Before Toyota moved to Texas, their displays were always a centerpiece of JCCS. A massive enclosed trailer would bring a truck-full of the Toyota USA Museum’s rolling treasures to the show. Now, with the company’s headquarters several states away and, as we found out at Toyotafest, divesting some of its cars, the display has scaled down quite a bit. Continue reading
The Hot Wheels Honda hits just keep on coming. The latest diecast incarnation of a quintessential 90s Honda is the EG Civic hatch, a tuner favorite and yet another Japanese icon that was incredibly difficult to come by in miniature form. Continue reading
For Nissan, it was supposed to be a huge year. 2019 marked the 50th birthday of not only two nameplates iconic for Nissan, but for the automotive kingdom as a whole, the GT-R and the Z. However, Nissan is also having a terrible year, with two presidents ousted on financial impropriety, and plunging sales. What should have been a glorious, golden anniversary celebration was just alright. Thank goodness for the fans. Continue reading
The fifth-generation Honda Prelude was a phenomenal car, but until now it was nearly impossible to find one in diecast form. It wasn’t a popular car in Japan and thus doesn’t really exist in diecast form there, and when it was the new new the mainstream American-based diecast companies weren’t terribly interested in Japanese castings. Now, at long last, there is one coming to Hot Wheels. Continue reading
The Mazda booth is always a classy affair at JCCS, and this year they brought a who’s who of classics and late model cars from their North American collection. Right off the bat was one of the first Mazda RX-7s ever built — a replica of the Yoshimi Katayama, Yojiro Terada, and Takashi Yorino-driven GTU class-winning Mazda RX-7 from the 1979 24 Hours of Daytona — and a the only LHD FD3S Spirit R in existence. Continue reading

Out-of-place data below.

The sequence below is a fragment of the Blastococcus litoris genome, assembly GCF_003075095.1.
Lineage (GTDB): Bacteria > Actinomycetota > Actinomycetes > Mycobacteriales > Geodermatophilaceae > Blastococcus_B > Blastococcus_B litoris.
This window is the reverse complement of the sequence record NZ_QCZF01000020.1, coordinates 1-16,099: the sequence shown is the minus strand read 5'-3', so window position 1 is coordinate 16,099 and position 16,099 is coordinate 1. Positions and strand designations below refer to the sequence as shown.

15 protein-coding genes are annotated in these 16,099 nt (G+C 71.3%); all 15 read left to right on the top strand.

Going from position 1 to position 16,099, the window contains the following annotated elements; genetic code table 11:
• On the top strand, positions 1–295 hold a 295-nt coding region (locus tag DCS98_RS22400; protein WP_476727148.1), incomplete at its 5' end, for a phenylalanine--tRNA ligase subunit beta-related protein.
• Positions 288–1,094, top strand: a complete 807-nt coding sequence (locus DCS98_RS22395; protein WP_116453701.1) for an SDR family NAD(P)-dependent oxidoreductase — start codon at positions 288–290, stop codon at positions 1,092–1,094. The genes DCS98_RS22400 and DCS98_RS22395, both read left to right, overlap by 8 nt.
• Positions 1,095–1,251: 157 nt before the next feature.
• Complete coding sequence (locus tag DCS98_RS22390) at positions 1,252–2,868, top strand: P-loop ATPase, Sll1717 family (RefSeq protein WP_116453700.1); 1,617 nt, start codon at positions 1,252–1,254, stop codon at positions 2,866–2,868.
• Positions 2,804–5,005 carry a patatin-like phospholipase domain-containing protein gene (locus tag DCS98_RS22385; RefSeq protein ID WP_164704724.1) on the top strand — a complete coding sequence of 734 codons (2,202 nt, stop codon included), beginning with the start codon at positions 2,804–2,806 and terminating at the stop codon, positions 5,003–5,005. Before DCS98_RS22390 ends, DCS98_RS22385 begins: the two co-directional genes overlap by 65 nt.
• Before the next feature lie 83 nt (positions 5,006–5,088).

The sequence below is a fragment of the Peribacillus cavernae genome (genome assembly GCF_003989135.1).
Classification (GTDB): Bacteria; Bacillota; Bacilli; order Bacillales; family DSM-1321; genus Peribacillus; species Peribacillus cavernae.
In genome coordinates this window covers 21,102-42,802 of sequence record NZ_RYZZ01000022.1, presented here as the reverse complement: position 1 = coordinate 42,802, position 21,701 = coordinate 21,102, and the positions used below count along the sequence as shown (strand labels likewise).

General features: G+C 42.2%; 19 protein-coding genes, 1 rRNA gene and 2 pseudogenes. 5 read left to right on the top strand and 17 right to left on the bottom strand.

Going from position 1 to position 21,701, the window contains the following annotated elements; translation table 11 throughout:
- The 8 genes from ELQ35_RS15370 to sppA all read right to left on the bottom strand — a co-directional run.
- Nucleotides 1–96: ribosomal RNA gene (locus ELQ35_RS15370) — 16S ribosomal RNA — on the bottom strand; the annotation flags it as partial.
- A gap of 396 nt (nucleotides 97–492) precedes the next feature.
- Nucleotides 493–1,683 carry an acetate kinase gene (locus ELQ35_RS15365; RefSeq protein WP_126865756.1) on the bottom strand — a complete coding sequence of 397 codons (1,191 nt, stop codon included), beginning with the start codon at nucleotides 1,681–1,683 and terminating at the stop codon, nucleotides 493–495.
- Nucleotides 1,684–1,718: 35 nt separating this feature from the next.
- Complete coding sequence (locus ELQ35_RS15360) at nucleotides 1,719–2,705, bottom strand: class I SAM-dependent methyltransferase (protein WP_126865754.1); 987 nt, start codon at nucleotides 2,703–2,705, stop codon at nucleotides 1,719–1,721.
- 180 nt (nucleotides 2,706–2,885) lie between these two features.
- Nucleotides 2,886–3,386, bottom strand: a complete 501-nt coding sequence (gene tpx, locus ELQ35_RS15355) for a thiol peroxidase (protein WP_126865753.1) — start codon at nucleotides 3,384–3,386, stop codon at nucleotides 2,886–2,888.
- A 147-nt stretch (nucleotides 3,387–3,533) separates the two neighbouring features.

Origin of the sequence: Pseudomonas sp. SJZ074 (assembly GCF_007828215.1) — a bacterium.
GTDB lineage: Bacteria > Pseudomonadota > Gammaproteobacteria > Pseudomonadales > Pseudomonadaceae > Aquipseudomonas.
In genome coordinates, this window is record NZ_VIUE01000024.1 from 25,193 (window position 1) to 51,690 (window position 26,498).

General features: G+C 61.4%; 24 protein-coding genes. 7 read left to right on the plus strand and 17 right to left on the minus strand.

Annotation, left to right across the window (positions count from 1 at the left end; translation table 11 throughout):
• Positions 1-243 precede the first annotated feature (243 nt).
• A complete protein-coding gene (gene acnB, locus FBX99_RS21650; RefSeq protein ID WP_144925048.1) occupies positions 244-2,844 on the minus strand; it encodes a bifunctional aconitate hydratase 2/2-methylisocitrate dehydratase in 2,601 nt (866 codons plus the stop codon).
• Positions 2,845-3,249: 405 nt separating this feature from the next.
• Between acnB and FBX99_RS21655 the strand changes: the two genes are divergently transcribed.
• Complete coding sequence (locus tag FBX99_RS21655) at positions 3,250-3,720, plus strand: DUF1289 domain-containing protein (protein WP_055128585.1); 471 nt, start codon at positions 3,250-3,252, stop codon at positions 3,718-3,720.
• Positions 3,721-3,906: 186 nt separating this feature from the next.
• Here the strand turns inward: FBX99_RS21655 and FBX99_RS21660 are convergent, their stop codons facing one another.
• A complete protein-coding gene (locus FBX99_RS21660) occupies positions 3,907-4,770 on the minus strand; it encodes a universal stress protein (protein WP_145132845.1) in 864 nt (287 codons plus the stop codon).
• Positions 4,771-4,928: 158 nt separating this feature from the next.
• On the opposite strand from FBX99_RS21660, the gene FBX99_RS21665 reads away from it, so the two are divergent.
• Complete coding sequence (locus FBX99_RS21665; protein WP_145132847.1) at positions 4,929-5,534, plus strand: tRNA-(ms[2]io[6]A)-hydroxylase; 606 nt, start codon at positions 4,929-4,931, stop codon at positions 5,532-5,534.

Those of you who stopped by our booth at the 2019 JCCS may have caught a glimpse of some upcoming Hot Wheels. Here’s the deets on two of the most eye-catching models, an R33 and R34 Skyline GT-Rs in NISMO livery. Continue reading
Driving an old car for any distance can be a challenge. It’s not like hopping into a late model Camry with a cup of coffee and a bag of beef jerky and pointing that Toyota logo where you want to go. There’s aging parts, elevation changes, and comfort to consider.
What’s your best advice for a JNC road trip?
The most entertaining comment by next Monday will receive a prize. Scroll down to see the winner of last week’s QotW, “How should Japanese carmakers honor their history?” Continue reading
Toyota is celebrating the sale of its 10 millionth worldwide sale of the venerable Land Cruiser. The longest serving nameplate not only in the Toyota lineup, but among all Japanese marques, it has taken 68 years for the go-anywhere truck to reach this notable milestone. Perhaps ominously, both Toyota Japan and Toyota Europe have launched campaigns to celebrate the accomplishment, but Toyota USA has so far remained quiet. Continue reading
This year marked the 15th anniversary for America’s premier gathering of Nihon steel. To put that in perspective, at the first JCCS in 2005, the newest Japanese cars allowed for import under America’s 25-year import ban were built in 1980. The original Mazda RX-7, Toyota Celica XX (Supra), and S130 Nissan Fairlady Z (280ZX) were barely eligible. Now, the cutoff is 1994, and the spectrum of what’s allowable into the States is staggering. In our previous installment, we saw the rare USDM cars that JCCS had to offer. Here are some JDM ones. Continue reading
This weekend, October 4-6 2019, Classic Sport Racing Group (CSRG)’s Charity Challenge will feature an exhibition of historic sedan racing through its John Morton Cup Series, named after Datsun racing legend John Morton himself. Joining the cars of the John Morton Cup will be the Historic B&C Sedan class, under which the Datsun 510, Alfa Romeo GTV, BMW 2002 and others raced some 40 to 50 years ago. With a grid of about forty cars, paired with the truly legendary Sonoma Raceway (formerly Sears Point), fans are guaranteed a memorable flashback to the days of wheel-to-wheel small bore sedan racing. Continue reading